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Debra Nevens v. Michael J. Astrue

July 29, 2011

DEBRA NEVENS,
PLAINTIFF,
v.
MICHAEL J. ASTRUE, COMMISSIONER, SOCIAL SECURITY ADMINISTRATION, DEFENDANT.



The opinion of the court was delivered by: Carla M. Woehrle United States Magistrate Judge

DECISION AND ORDER

The parties have consented, under 28 U.S.C. § 636(c), to the jurisdiction of the undersigned Magistrate Judge. Plaintiff seeks review of the Commissioner's denial of her application for supplemental security income. As discussed below, the court finds that the Commissioner's decision should be reversed and this matter remanded for further proceedings.

I. BACKGROUND

Plaintiff Debra Nevens was born on March 15, 1961, and was forty-nine years old at the time of her administrative hearing. [Administrative Record "AR" 56.] She has at least a high school education, past work experience as a toy assembler and CD assembler, and is able to communicate in English. [AR 19-20.] Plaintiff claims disability on the basis of right knee swelling and pain, arthritis, mid- and lower-back pain, left shoulder pain, left foot spur, anxiety, diabetes mellitus, carpal tunnel syndrome, and morbid obesity. [Joint Stipulation "JS" 2.]

II. PROCEEDINGS IN THIS COURT

Plaintiff filed a complaint on September 22, 2010. On March 17, 2011, Defendant filed an answer and Plaintiff's Administrative Record ("AR"). On July 7, 2011, the parties filed their Joint Stipulation ("JS") identifying matters not in dispute, issues in dispute, positions of the parties, and the relief sought by each party. This matter has been taken under submission without oral argument.

III. PRIOR ADMINISTRATIVE PROCEEDINGS

Plaintiff applied for supplemental security income on October 9, 2007, alleging disability since June 14, 2000. [AR 56-60, 124-26.] After the application was denied initially and upon reconsideration, Plaintiff requested an administrative hearing, which was held before an Administrative Law Judge ("ALJ") on March 30, 2010. [AR 21-53, 61-69, 73-78, 80.] At the hearing, Plaintiff appeared with counsel and testified. [Id.] A medical and vocational expert also appeared and testified. [Id.] The ALJ issued a decision denying benefits on May 10, 2010. [AR 6-20.] On June 7, 2010, Plaintiff sought review with the Appeals Council. [AR 4-5.] When the Appeals Council denied review on August 16, 2010, the ALJ's decision became the Commissioner's final decision. [AR 1-3.]

IV. STANDARD OF REVIEW

Under 42 U.S.C. § 405(g), a district court may review the Commissioner's decision to deny benefits. The Commissioner's (or ALJ's) findings and decision should be upheld if they are free of legal error and supported by substantial evidence. However, if the court determines that a finding is based on legal error or is not supported by substantial evidence in the record, the court may reject the finding and set aside the decision to deny benefits. See Aukland v. Massanari, 257 F.3d 1033, 1035 (9th Cir. 2001); Tonapetyan v. Halter, 242 F.3d 1144, 1147 (9th Cir. 2001); Osenbrock v. Apfel, 240 F.3d 1157, 1162 (9th Cir. 2001); Tackett v. Apfel, 180 F.3d 1094, 1097 (9th Cir. 1999); Reddick v. Chater, 157 F.3d 715, 720 (9th Cir. 1998); Smolen v. Chater, 80 F.3d 1273, 1279 (9th Cir. 1996); Moncada v. Chater, 60 F.3d 521, 523 (9th Cir. 1995)(per curiam). "Substantial evidence is more than a scintilla, but less than a preponderance." Reddick, 157 F.3d at 720. It is "relevant evidence which a reasonable person might accept as adequate to support a conclusion." Id. To determine whether substantial evidence supports a finding, a court must review the administrative record as a whole, "weighing both the evidence that supports and the evidence that detracts from the Commissioner's conclusion." Id. "If the evidence can reasonably support either affirming or reversing," the reviewing court "may not substitute its judgment" for that of the Commissioner. Reddick, 157 F.3d at 720-721; see also Osenbrock, 240 F.3d at 1162.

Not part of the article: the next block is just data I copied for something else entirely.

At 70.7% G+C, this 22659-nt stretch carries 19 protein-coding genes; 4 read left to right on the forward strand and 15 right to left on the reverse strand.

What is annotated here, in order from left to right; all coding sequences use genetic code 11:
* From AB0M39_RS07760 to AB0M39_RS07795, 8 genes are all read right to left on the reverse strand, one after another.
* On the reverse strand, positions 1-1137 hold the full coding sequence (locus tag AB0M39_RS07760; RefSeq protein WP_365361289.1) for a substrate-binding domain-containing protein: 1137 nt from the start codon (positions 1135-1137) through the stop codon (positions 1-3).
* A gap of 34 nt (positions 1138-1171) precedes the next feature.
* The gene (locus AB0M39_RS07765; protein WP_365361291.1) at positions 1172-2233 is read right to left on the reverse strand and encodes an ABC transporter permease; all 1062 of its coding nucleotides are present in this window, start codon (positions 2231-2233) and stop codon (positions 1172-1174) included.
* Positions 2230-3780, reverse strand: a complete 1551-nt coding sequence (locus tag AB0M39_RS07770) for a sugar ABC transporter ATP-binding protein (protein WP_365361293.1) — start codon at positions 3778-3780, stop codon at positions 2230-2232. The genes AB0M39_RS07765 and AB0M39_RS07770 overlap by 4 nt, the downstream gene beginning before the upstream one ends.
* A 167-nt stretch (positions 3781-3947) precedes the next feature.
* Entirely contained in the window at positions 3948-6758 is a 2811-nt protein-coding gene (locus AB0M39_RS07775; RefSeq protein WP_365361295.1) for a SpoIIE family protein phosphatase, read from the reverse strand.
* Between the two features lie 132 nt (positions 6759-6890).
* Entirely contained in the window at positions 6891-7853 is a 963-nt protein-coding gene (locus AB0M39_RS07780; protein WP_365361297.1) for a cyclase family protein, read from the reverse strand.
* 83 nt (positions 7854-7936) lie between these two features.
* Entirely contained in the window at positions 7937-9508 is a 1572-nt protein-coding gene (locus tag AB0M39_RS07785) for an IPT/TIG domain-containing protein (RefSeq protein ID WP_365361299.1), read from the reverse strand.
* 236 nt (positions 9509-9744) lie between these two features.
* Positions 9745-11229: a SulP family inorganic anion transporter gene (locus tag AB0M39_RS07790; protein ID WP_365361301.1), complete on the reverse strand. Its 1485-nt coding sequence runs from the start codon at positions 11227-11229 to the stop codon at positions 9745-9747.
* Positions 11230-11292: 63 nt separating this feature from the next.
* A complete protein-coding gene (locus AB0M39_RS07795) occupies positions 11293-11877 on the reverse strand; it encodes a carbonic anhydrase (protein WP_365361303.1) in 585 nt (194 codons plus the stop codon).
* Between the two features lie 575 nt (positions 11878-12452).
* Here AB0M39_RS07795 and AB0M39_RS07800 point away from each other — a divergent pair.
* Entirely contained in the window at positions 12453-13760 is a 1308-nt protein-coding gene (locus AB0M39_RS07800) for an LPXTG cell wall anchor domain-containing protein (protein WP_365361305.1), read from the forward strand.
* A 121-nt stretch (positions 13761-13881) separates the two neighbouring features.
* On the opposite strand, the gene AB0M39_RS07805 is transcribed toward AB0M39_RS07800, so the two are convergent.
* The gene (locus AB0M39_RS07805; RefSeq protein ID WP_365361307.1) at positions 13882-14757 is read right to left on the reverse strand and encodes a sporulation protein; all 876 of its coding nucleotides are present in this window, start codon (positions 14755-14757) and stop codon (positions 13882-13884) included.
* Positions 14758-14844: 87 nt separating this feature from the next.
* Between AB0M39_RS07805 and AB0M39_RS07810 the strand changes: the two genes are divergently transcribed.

V. DISCUSSION

A. THE FIVE-STEP EVALUATION

To be eligible for disability benefits a claimant must demonstrate a medically determinable impairment which prevents the claimant from engaging in substantial gainful activity and which is expected to result in death or to last for a continuous period of at least twelve months. Tackett, ...


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